Related In: Results  -  Collection

License
Show All Figures
getmorefigures.php?uid=PMC4663497&req=5

f2: Differential expression of P. patens genes in response to abioticstresses.Differentially Expressed Genes (DEGs) were identified relative to the controlsample grown under standard conditions. The differences in gene expressionamong the abiotic stress treatments and the control sample were obtainedbased on the RPKM-derived read count using a Log2 Ratiocalculation. (a) Number of up regulated (green bars) and downregulated (orange bars) genes are shown for each stress treatment at thetime point in hours. (b) Venn diagram showing overlap of DEGs amongthe two time points (0.5 and 4.0 h). (c) Venn diagramsshowing overlap of DEGs in response to the four assayed abiotic stresses attwo time points (0.5 and 4.0 h). Upper diagrams indicate upregulated genes and lower ones indicate down regulated genes. The numbers ofgenes in each region of the diagrams are indicated. The Venn diagrams depictthe overlaps between each pairwise comparison.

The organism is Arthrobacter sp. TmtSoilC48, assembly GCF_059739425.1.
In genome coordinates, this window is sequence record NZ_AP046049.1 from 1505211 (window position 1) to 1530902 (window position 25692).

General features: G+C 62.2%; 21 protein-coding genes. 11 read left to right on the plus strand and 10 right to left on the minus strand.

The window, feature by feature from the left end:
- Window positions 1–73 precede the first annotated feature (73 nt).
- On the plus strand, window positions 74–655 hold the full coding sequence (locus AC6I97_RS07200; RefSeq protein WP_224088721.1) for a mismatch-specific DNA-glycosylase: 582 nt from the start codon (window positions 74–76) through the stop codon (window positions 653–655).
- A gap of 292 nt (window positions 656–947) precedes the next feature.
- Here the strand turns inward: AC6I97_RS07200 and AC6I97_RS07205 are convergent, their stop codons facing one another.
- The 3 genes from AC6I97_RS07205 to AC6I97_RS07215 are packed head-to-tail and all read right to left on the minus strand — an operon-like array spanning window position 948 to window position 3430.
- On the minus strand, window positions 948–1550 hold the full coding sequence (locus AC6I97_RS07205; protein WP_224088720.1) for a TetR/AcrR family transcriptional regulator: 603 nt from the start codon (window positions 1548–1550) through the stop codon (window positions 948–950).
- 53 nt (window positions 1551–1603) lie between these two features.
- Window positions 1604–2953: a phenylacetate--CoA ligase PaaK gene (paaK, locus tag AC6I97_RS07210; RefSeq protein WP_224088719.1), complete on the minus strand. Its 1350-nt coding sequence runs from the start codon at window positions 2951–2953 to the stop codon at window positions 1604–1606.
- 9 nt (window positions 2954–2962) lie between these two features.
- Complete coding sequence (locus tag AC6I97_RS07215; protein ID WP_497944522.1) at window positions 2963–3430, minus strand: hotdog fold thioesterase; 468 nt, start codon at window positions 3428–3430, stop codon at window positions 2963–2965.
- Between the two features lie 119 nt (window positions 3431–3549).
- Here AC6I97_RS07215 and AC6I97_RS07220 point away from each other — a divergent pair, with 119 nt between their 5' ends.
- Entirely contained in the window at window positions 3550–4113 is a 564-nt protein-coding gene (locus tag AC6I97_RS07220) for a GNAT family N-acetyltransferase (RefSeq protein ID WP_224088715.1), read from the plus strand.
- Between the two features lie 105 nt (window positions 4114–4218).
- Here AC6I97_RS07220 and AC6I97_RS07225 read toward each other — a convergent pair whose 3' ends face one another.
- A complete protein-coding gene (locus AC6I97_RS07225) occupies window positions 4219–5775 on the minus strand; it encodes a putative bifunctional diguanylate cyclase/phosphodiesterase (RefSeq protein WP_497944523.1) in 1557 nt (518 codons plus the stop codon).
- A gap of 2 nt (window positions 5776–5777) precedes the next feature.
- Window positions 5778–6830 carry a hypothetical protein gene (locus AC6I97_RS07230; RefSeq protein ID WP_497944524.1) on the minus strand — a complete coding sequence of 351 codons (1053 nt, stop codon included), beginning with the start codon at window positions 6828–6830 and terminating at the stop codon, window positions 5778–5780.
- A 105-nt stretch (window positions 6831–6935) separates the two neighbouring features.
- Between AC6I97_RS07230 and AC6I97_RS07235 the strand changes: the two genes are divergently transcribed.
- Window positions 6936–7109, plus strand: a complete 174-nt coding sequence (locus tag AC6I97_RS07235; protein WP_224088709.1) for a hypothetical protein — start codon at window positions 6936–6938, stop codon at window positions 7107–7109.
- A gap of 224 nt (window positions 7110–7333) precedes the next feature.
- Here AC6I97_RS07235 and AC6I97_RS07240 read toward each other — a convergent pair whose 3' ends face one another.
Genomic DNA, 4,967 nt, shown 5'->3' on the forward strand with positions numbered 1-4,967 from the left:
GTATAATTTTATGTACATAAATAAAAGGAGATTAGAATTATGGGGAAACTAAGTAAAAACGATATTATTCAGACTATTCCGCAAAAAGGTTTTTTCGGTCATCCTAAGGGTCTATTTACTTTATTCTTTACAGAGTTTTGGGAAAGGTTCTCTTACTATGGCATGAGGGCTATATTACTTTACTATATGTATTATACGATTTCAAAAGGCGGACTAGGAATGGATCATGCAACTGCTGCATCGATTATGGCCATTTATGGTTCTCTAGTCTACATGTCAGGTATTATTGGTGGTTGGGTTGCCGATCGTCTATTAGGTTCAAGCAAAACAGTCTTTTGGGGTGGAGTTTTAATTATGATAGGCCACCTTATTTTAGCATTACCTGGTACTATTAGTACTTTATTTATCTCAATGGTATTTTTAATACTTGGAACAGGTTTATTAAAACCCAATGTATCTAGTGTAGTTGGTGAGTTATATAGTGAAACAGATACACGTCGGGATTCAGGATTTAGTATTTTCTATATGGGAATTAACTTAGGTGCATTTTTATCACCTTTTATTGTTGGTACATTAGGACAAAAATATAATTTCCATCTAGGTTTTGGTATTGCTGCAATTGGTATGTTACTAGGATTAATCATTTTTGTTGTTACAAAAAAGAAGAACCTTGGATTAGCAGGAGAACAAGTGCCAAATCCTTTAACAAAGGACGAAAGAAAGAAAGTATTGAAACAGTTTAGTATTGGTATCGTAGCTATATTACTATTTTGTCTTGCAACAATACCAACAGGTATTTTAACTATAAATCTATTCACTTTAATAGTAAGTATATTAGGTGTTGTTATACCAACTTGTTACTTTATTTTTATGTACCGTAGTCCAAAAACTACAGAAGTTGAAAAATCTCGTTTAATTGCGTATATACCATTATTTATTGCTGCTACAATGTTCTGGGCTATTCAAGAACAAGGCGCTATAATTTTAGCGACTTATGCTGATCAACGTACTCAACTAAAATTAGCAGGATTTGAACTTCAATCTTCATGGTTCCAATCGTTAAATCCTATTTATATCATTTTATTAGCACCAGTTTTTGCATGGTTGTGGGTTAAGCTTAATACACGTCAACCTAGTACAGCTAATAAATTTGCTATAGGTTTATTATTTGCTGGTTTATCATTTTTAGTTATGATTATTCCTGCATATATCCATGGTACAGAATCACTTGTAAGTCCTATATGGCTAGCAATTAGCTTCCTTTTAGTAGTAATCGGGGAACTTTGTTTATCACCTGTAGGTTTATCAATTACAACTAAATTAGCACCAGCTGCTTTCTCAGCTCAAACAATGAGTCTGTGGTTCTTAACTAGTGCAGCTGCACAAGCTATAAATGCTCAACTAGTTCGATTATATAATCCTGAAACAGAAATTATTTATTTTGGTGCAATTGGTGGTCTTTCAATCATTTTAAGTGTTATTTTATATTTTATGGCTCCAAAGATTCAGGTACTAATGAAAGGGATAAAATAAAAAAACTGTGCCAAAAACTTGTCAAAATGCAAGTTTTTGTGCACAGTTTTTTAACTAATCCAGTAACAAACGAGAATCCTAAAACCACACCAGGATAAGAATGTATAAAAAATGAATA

Mentions: Differentially Expressed Genes (DEGs) were identified relative to the controlsample grown under standard conditions (see Methods). To obtain significantdifferences in gene expression among the abiotic stress treatments and thecontrol sample, we compared the RPKM-derived read count using a Log2Ratio calculation (a log ratio of 1 represents a 2-fold change). There wereabout 17,381 genes that were expressed across all stress conditions with RPKMvalues above zero. To minimize false positives, we set a relatively conservativethreshold of an RPKM value ≥10. The results indicated that a set of7,921 (ABA 0.5 h), 9,426 (ABA 4.0 h), 8,524 (cold0.5 h), 8,084 (cold 4.0 h), 7,285 (drought0.5 h), 7,791 (drought 4.0 h), 7,605 (salt0.5 h), 8,407 (salt 4.0 h) and 9,668 genes across allstress treatments without any redundancy were DEGs above RPKM 10 (Fig. 2a, Supplementary Dataset6).